There is a lot of trickery in food labeling. The world “natural,” for example, means nothing. You find that word on almost every package at the grocery now from loose produce to laundry detergent.
“Cage-free” is a term that most think indicates healthy chickens laying their eggs in the grass and sun — partly because Big Ag companies deceptively put pictures of chickens in fields on the product. Unfortunately, “cage-free” is still a factory farm — just without battery cages.
Luckily, “organic,” for the most part, is a label that can be trusted. What it means is that your food was raised without the use of synthetic chemicals or toxic substances. There are no planes dusting crops with pesticide (killing both pests and the good bugs needed to maintain a healthy ecosystem). There is no buildup of these same chemicals in the soil and water the plants feed from. Read More…
Preston Hollow Presbyterian Church will host UT Southwestern’s Dr. Robert Haley, professor of internal medicine and director of epidemiology, at 7 p.m. on Oct. 29.
Gather in Jubilee Hall to hear an update on the Ebola virus, which has affected thousands in West Africa and a number of Dallasites.
Preston Hollow author Julie Hersh will celebrate the release of a Spanish translation of her book Struck by Living with a reception at at 6:30 p.m. Tuesday at the Rosewood Center for Family Arts at Dallas Theater Center.
The nonfiction book chronicles Hersh’s bout with depression and her recovery beginning with electroconvolusive therapy.
The release of Decidi Vivir was prompted in part by the family of Jorge Correa, a Spanish teacher and community service director at St. Mark’s, who discovered the book after it was released in English in 2010, and translated the material for his wife when she was receiving treatment.
Hersh and Correa later collaborated on the translation, which will be available for free to 400 attendees on Tuesday. Click here for more information.
Preston Hollow resident David Dike will host the work of artist Jon Fleming in his studio from Nov. 13-Dec. 6. The “Oil on Canvas” series includes a collection that focuses on small-town Texas and the Southwest.
An opening reception will be held from 5:30 to 8:30 p.m. on Nov. 13 at the Fairmount Street gallery.
Jesuit maintained its dominance over neighborhood rival W.T. White on Thursday in the annual “Battle for the Saddle” showdown at Loos Stadium.
The 58-24 victory also clinched a playoff spot for the Rangers (6-2, 4-1), while knocking the Longhorns (4-4, 2-3) precariously into fifth place in the District 9-6A standings with two weeks left in the season.
As expected, the matchup featured plenty of big offensive numbers on both sides, including a combined 45 points in the first quarter alone.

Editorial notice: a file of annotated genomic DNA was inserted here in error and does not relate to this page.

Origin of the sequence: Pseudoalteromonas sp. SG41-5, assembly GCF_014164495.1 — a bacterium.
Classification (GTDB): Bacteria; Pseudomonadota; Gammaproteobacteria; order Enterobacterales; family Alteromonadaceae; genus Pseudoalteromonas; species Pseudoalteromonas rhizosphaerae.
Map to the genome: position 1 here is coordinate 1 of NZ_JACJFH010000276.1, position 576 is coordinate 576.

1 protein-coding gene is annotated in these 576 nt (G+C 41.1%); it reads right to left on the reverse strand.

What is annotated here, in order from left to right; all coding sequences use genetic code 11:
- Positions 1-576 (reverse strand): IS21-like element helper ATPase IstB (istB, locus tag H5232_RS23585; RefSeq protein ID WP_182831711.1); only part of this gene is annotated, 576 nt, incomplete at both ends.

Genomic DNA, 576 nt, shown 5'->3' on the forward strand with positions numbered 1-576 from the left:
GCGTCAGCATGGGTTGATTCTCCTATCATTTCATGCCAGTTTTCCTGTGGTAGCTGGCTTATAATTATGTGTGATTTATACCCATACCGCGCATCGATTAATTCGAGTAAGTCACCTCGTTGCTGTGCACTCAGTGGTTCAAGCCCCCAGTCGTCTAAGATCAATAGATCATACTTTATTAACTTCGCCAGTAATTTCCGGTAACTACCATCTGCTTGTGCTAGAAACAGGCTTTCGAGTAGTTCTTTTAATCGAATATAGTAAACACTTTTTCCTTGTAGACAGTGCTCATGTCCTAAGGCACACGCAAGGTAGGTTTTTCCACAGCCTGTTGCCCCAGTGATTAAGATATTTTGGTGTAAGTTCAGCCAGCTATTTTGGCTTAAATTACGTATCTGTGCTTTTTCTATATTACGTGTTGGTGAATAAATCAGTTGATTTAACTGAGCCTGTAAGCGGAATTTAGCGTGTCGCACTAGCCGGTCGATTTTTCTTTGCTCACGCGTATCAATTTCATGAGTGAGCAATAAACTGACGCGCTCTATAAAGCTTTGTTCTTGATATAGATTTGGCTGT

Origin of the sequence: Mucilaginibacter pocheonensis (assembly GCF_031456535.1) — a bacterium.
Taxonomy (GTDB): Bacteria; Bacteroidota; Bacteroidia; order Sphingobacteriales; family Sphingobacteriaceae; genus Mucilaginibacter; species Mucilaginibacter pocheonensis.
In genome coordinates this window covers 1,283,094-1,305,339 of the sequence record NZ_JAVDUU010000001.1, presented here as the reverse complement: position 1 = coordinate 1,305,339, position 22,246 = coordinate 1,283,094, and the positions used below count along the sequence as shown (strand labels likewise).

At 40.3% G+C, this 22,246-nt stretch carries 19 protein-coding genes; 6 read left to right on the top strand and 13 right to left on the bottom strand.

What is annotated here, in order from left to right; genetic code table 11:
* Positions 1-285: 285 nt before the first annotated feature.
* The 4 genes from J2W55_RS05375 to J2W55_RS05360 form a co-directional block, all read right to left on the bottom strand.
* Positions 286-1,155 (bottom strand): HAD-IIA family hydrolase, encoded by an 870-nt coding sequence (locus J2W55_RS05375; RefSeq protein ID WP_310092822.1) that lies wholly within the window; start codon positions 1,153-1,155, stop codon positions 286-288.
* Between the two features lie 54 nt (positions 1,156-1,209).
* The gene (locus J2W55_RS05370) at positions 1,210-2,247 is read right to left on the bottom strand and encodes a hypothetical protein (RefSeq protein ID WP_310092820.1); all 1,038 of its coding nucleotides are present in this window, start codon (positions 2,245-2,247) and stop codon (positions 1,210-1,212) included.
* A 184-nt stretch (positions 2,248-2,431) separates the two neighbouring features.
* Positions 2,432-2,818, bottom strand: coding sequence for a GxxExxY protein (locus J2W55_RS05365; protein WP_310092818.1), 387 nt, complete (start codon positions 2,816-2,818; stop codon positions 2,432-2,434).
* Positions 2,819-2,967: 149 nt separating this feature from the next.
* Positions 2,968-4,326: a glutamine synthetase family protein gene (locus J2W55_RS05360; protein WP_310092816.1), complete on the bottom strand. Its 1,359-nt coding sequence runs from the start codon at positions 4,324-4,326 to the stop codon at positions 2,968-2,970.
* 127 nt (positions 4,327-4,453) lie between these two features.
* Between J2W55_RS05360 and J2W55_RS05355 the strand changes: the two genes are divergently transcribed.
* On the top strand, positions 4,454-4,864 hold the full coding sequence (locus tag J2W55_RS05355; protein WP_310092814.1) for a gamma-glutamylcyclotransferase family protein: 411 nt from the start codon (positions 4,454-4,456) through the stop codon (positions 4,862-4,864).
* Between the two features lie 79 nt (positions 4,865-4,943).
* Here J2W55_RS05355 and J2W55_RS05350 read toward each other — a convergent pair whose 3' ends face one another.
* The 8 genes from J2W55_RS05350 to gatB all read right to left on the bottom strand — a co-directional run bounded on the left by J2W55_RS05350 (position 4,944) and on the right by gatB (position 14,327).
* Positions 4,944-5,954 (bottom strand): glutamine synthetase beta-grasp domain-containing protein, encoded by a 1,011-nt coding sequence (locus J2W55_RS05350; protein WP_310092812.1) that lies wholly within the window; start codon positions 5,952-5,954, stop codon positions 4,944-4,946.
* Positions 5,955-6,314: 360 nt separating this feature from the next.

After completing a unit on ecosystems and the study of birds, fourth-grade Lamplighter students got some firsthand experience. Last week they took an all-day field trip to the John Bunker Sands Wetland Center.
The wetland center near Seagoville develops environmental education programs that emphasize wetland and river ecosystems, bird migrations, and water conservation as well as ecology, clean water methods, unique plants, and wildlife. While there, the students participated in workshops and games, and took away valuable knowledge of the wetlands and how it’s used to clean water from the Trinity River so it can be used in our communities.
“The children asked a million questions but amazed me with answers they gave to the group leader’s questions, too,” said Vicki Raney, assistant head for academics at Lamplighter.
The Frontiers of Flight Museum will host a D-Day aircraft, the Douglas C-47 Whiskey 7, in honor of Veterans Day. It will be on display for public viewing from 10 a.m. to 1:30 p.m. this Saturday, Oct. 25. Attendees are encouraged to show up as early as 9:15 a.m. to get a spot and meet World War II veterans.
The plane is owned by the National Warplane Museum.
“We are delighted to have these honored passengers and guests join us to welcome the arrival of this magnificent aircraft as we pay homage to our veterans during the 70th anniversary year of D-Day,” museum CEO Cheryl Sutterfield-Jones said.
Providence Christian School dedicated a new playground on Oct. 20 with monkey bars, two slides, a climbing web, and a “Supernova,” or a modernized merry-go-round.
Students were able to play on the new playground, and afterward, they gathered to sing “This is The Day the Lord Hath Made” with their teachers and closed with prayer.
Enjoy your new playground, Providence!
Residents, staff and family members at Edgemere, a senior living community in Preston Hollow, teamed up to raise funds during the Walk to End Alzheimer’s event, resulting in $26,344 for the Greater Dallas chapter of the Alzheimer’s Association.
Edgemere hosted events including a satellite walk, a community garage sale, and donations to allow staff to wear jeans on Fridays.
Its efforts placed the facility among the top five fundraising companies for the walk for the sixth year in a row.
Neighborhood bragging rights will be on the line tonight in the annual “Battle for the Saddle” football game between Jesuit and W.T. White — two campuses just a few blocks apart.
But more important to both teams in the 7:30 p.m. game at Loos Stadium will be the potential playoff implications of the matchup, with both teams in contention for postseason spots in District 9-6A.
The Longhorns (4-3, 2-2) are in a more precarious position in the league standings, having dropped to fourth place — with just three games remaining — after a 42-0 loss to powerhouse Skyline last week. White’s game at Irving Nimitz next week will also be critical.
October 28, 2014
October 27, 2014
October 24, 2014
October 23, 2014